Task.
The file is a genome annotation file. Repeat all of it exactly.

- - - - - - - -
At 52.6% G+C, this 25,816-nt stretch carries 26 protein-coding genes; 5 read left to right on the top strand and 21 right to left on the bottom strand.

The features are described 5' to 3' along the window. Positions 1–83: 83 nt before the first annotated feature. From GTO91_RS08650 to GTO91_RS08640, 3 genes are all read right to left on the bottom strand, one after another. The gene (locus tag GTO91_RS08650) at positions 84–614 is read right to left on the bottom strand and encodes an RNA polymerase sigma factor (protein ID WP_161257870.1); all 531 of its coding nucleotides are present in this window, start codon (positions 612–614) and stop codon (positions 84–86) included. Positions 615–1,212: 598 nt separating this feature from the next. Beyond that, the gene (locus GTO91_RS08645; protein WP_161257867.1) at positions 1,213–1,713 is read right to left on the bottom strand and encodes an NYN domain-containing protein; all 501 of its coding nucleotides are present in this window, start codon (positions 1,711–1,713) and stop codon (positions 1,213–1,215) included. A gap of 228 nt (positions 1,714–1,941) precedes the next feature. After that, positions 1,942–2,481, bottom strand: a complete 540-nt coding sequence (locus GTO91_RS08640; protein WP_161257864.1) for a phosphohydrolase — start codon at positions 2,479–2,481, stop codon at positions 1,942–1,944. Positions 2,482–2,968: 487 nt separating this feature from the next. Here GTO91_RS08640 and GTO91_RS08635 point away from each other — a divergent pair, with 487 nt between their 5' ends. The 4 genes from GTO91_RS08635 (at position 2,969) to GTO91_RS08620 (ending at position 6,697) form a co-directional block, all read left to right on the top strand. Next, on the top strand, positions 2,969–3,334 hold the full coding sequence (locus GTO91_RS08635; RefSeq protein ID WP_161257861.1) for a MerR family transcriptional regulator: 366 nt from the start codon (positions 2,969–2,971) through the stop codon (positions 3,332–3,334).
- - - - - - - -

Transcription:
At 52.6% G+C, this 25,816-nt stretch carries 26 protein-coding genes; 5 read left to right on the top strand and 21 right to left on the bottom strand.

The features are described 5' to 3' along the window. Positions 1–83: 83 nt before the first annotated feature. From GTO91_RS08650 to GTO91_RS08640, 3 genes are all read right to left on the bottom strand, one after another. The gene (locus tag GTO91_RS08650) at positions 84–614 is read right to left on the bottom strand and encodes an RNA polymerase sigma factor (protein ID WP_161257870.1); all 531 of its coding nucleotides are present in this window, start codon (positions 612–614) and stop codon (positions 84–86) included. Positions 615–1,212: 598 nt separating this feature from the next. Beyond that, the gene (locus GTO91_RS08645; protein WP_161257867.1) at positions 1,213–1,713 is read right to left on the bottom strand and encodes an NYN domain-containing protein; all 501 of its coding nucleotides are present in this window, start codon (positions 1,711–1,713) and stop codon (positions 1,213–1,215) included. A gap of 228 nt (positions 1,714–1,941) precedes the next feature. After that, positions 1,942–2,481, bottom strand: a complete 540-nt coding sequence (locus GTO91_RS08640; protein WP_161257864.1) for a phosphohydrolase — start codon at positions 2,479–2,481, stop codon at positions 1,942–1,944. Positions 2,482–2,968: 487 nt separating this feature from the next. Here GTO91_RS08640 and GTO91_RS08635 point away from each other — a divergent pair, with 487 nt between their 5' ends. The 4 genes from GTO91_RS08635 (at position 2,969) to GTO91_RS08620 (ending at position 6,697) form a co-directional block, all read left to right on the top strand. Next, on the top strand, positions 2,969–3,334 hold the full coding sequence (locus GTO91_RS08635; RefSeq protein ID WP_161257861.1) for a MerR family transcriptional regulator: 366 nt from the start codon (positions 2,969–2,971) through the stop codon (positions 3,332–3,334).